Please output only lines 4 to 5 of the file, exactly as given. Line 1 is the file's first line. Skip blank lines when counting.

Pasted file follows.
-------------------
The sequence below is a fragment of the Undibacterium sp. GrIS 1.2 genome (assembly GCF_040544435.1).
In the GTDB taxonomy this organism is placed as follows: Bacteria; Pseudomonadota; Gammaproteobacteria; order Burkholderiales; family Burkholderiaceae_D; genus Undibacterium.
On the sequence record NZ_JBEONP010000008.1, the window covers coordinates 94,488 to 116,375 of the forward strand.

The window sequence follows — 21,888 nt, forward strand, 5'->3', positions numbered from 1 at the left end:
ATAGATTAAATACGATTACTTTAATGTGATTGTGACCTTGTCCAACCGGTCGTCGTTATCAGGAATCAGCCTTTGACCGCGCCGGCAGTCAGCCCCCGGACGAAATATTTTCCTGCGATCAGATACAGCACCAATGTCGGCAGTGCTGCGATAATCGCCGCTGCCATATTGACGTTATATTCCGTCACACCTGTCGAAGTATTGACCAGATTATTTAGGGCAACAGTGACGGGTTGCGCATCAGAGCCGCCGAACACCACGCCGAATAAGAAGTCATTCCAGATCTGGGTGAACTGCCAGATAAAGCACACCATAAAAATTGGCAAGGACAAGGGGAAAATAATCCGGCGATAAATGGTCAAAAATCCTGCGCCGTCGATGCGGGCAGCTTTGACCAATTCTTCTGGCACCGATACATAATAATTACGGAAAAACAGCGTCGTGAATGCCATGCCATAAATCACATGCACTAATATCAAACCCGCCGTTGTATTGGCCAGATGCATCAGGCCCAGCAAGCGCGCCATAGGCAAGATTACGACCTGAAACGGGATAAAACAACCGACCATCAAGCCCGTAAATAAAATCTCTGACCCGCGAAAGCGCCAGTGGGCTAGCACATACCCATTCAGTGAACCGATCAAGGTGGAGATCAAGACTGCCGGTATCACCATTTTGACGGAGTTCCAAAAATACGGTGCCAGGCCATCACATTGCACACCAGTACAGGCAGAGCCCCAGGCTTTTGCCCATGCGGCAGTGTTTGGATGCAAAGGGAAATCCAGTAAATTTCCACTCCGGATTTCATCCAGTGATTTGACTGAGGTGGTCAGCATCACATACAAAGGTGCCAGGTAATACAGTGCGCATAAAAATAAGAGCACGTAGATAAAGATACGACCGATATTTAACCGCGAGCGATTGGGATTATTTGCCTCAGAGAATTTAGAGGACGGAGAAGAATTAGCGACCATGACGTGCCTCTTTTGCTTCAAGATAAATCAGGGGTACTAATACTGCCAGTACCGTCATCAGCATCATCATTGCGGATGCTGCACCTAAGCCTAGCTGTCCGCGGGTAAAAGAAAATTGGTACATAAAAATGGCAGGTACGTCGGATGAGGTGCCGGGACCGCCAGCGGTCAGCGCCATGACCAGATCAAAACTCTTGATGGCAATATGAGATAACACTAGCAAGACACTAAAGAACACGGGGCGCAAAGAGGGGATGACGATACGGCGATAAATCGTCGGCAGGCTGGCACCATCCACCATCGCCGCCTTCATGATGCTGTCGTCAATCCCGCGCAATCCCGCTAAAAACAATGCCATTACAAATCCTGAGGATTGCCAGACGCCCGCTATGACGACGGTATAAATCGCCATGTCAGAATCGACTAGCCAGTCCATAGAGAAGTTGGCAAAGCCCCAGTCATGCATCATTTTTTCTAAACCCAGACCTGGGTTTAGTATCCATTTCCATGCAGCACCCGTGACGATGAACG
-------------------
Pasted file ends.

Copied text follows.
The window sequence follows — 21,888 nt, forward strand, 5'->3', positions numbered from 1 at the left end:
ATAGATTAAATACGATTACTTTAATGTGATTGTGACCTTGTCCAACCGGTCGTCGTTATCAGGAATCAGCCTTTGACCGCGCCGGCAGTCAGCCCCCGGACGAAATATTTTCCTGCGATCAGATACAGCACCAATGTCGGCAGTGCTGCGATAATCGCCGCTGCCATATTGACGTTATATTCCGTCACACCTGTCGAAGTATTGACCAGATTATTTAGGGCAACAGTGACGGGTTGCGCATCAGAGCCGCCGAACACCACGCCGAATAAGAAGTCATTCCAGATCTGGGTGAACTGCCAGATAAAGCACACCATAAAAATTGGCAAGGACAAGGGGAAAATAATCCGGCGATAAATGGTCAAAAATCCTGCGCCGTCGATGCGGGCAGCTTTGACCAATTCTTCTGGCACCGATACATAATAATTACGGAAAAACAGCGTCGTGAATGCCATGCCATAAATCACATGCACTAATATCAAACCCGCCGTTGTATTGGCCAGATGCATCAGGCCCAGCAAGCGCGCCATAGGCAAGATTACGACCTGAAACGGGATAAAACAACCGACCATCAAGCCCGTAAATAAAATCTCTGACCCGCGAAAGCGCCAGTGGGCTAGCACATACCCATTCAGTGAACCGATCAAGGTGGAGATCAAGACTGCCGGTATCACCATTTTGACGGAGTTCCAAAAATACGGTGCCAGGCCATCACATTGCACACCAGTACAGGCAGAGCCCCAGGCTTTTGCCCATGCGGCAGTGTTTGGATGCAAAGGGAAATCCAGTAAATTTCCACTCCGGATTTCATCCAGTGATTTGACTGAGGTGGTCAGCATCACATACAAAGGTGCCAGGTAATACAGTGCGCATAAAAATAAGAGCACGTAGATAAAGATACGACCGATATTTAACCGCGAGCGATTGGGATTATTTGCCTCAGAGAATTTAGAGGACGGAGAAGAATTAGCGACCATGACGTGCCTCTTTTGCTTCAAGATAAATCAGGGGTACTAATACTGCCAGTACCGTCATCAGCATCATCATTGCGGATGCTGCACCTAAGCCTAGCTGTCCGCGGGTAAAAGAAAATTGGTACATAAAAATGGCAGGTACGTCGGATGAGGTGCCGGGACCGCCAGCGGTCAGCGCCATGACCAGATCAAAACTCTTGATGGCAATATGAGATAACACTAGCAAGACACTAAAGAACACGGGGCGCAAAGAGGGGATGACGATACGGCGATAAATCGTCGGCAGGCTGGCACCATCCACCATCGCCGCCTTCATGATGCTGTCGTCAATCCCGCGCAATCCCGCTAAAAACAATGCCATTACAAATCCTGAGGATTGCCAGACGCCCGCTATGACGACGGTATAAATCGCCATGTCAGAATCGACTAGCCAGTCCATAGAGAAGTTGGCAAAGCCCCAGTCATGCATCATTTTTTCTAAACCCAGACCTGGGTTTAGTATCCATTTCCATGCAGCACCCGTGACGATGAACG